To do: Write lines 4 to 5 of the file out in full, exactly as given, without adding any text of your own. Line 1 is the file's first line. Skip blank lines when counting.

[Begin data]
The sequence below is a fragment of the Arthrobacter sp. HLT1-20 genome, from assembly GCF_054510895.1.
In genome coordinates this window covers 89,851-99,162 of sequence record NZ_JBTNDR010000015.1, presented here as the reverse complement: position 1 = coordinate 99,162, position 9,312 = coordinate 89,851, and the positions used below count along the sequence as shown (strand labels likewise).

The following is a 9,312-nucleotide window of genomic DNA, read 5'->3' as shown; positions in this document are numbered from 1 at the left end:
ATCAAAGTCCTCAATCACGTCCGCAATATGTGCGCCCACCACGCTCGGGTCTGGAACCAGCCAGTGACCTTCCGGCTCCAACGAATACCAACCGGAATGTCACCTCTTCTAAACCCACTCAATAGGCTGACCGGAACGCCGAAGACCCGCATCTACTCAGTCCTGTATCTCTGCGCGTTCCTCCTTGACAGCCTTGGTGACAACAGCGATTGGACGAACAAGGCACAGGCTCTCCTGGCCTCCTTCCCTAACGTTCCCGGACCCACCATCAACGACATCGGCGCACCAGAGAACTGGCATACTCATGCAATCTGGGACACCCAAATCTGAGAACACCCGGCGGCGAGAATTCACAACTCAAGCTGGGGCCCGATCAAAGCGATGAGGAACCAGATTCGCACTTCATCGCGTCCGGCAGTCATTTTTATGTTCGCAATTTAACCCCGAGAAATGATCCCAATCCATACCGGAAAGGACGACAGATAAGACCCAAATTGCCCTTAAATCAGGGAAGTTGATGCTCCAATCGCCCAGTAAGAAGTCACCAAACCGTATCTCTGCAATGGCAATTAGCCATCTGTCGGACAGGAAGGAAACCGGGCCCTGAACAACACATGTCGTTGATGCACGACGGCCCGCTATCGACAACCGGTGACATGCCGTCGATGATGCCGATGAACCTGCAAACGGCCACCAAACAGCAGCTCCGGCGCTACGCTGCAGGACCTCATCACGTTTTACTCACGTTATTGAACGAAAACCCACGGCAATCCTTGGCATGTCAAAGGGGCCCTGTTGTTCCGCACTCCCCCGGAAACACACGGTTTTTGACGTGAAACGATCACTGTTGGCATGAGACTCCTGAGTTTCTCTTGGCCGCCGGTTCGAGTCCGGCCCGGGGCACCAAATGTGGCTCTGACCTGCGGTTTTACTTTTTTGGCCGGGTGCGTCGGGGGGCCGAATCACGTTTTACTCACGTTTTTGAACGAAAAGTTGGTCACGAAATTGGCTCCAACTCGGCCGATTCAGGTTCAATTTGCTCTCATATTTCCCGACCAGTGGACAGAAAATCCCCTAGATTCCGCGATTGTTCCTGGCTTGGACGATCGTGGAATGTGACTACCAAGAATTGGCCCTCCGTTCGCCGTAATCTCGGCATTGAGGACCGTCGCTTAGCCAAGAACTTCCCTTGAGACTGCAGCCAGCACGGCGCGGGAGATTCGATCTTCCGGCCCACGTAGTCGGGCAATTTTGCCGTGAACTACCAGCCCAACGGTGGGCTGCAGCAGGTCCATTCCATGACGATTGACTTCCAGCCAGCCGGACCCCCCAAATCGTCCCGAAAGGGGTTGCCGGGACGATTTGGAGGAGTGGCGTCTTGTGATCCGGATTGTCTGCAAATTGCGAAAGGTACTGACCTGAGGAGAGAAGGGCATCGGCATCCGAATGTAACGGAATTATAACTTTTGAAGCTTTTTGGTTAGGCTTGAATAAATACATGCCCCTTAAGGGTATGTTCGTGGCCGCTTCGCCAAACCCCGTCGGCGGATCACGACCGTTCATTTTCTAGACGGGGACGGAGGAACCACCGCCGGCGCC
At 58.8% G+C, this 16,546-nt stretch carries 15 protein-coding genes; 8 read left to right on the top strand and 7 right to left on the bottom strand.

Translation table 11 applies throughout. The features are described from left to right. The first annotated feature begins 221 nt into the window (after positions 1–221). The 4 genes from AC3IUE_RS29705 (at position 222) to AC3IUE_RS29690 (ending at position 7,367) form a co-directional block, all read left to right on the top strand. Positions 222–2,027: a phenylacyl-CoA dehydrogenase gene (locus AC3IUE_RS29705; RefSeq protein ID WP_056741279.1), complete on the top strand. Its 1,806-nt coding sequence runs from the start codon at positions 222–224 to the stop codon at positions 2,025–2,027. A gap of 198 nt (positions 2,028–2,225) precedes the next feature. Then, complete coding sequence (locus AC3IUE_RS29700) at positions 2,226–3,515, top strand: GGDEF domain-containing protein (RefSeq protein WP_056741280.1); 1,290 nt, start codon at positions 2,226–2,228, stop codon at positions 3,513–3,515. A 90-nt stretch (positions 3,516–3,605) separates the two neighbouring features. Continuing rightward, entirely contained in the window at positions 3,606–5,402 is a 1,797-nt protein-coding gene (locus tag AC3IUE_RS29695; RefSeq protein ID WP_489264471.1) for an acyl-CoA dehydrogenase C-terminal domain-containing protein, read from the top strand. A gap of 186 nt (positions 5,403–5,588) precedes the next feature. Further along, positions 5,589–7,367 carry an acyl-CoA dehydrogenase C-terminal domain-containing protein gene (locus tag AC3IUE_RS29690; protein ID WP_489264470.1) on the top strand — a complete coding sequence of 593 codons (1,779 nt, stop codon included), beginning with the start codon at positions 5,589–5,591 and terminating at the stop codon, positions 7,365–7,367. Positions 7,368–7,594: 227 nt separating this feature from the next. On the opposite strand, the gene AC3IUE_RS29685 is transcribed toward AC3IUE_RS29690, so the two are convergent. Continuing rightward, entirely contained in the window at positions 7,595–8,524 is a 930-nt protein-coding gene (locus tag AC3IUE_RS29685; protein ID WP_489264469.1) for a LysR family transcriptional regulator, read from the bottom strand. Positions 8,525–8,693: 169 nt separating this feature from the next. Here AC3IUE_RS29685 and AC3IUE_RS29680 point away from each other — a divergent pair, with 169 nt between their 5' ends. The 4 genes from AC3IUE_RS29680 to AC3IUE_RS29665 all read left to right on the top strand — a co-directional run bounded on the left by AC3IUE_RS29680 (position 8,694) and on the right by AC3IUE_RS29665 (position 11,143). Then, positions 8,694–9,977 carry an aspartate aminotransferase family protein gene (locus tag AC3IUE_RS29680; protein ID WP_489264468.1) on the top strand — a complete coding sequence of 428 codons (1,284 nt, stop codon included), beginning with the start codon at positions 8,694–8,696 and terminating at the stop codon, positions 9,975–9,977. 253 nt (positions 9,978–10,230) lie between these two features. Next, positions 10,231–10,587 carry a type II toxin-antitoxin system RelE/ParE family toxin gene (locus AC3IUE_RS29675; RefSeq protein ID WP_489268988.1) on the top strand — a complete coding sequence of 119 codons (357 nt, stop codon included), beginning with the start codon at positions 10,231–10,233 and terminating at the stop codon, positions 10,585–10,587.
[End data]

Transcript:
ATCAAAGTCCTCAATCACGTCCGCAATATGTGCGCCCACCACGCTCGGGTCTGGAACCAGCCAGTGACCTTCCGGCTCCAACGAATACCAACCGGAATGTCACCTCTTCTAAACCCACTCAATAGGCTGACCGGAACGCCGAAGACCCGCATCTACTCAGTCCTGTATCTCTGCGCGTTCCTCCTTGACAGCCTTGGTGACAACAGCGATTGGACGAACAAGGCACAGGCTCTCCTGGCCTCCTTCCCTAACGTTCCCGGACCCACCATCAACGACATCGGCGCACCAGAGAACTGGCATACTCATGCAATCTGGGACACCCAAATCTGAGAACACCCGGCGGCGAGAATTCACAACTCAAGCTGGGGCCCGATCAAAGCGATGAGGAACCAGATTCGCACTTCATCGCGTCCGGCAGTCATTTTTATGTTCGCAATTTAACCCCGAGAAATGATCCCAATCCATACCGGAAAGGACGACAGATAAGACCCAAATTGCCCTTAAATCAGGGAAGTTGATGCTCCAATCGCCCAGTAAGAAGTCACCAAACCGTATCTCTGCAATGGCAATTAGCCATCTGTCGGACAGGAAGGAAACCGGGCCCTGAACAACACATGTCGTTGATGCACGACGGCCCGCTATCGACAACCGGTGACATGCCGTCGATGATGCCGATGAACCTGCAAACGGCCACCAAACAGCAGCTCCGGCGCTACGCTGCAGGACCTCATCACGTTTTACTCACGTTATTGAACGAAAACCCACGGCAATCCTTGGCATGTCAAAGGGGCCCTGTTGTTCCGCACTCCCCCGGAAACACACGGTTTTTGACGTGAAACGATCACTGTTGGCATGAGACTCCTGAGTTTCTCTTGGCCGCCGGTTCGAGTCCGGCCCGGGGCACCAAATGTGGCTCTGACCTGCGGTTTTACTTTTTTGGCCGGGTGCGTCGGGGGGCCGAATCACGTTTTACTCACGTTTTTGAACGAAAAGTTGGTCACGAAATTGGCTCCAACTCGGCCGATTCAGGTTCAATTTGCTCTCATATTTCCCGACCAGTGGACAGAAAATCCCCTAGATTCCGCGATTGTTCCTGGCTTGGACGATCGTGGAATGTGACTACCAAGAATTGGCCCTCCGTTCGCCGTAATCTCGGCATTGAGGACCGTCGCTTAGCCAAGAACTTCCCTTGAGACTGCAGCCAGCACGGCGCGGGAGATTCGATCTTCCGGCCCACGTAGTCGGGCAATTTTGCCGTGAACTACCAGCCCAACGGTGGGCTGCAGCAGGTCCATTCCATGACGATTGACTTCCAGCCAGCCGGACCCCCCAAATCGTCCCGAAAGGGGTTGCCGGGACGATTTGGAGGAGTGGCGTCTTGTGATCCGGATTGTCTGCAAATTGCGAAAGGTACTGACCTGAGGAGAGAAGGGCATCGGCATCCGAATGTAACGGAATTATAACTTTTGAAGCTTTTTGGTTAGGCTTGAATAAATACATGCCCCTTAAGGGTATGTTCGTGGCCGCTTCGCCAAACCCCGTCGGCGGATCACGACCGTTCATTTTCTAGACGGGGACGGAGGAACCACCGCCGGCGCC
At 58.8% G+C, this 16,546-nt stretch carries 15 protein-coding genes; 8 read left to right on the top strand and 7 right to left on the bottom strand.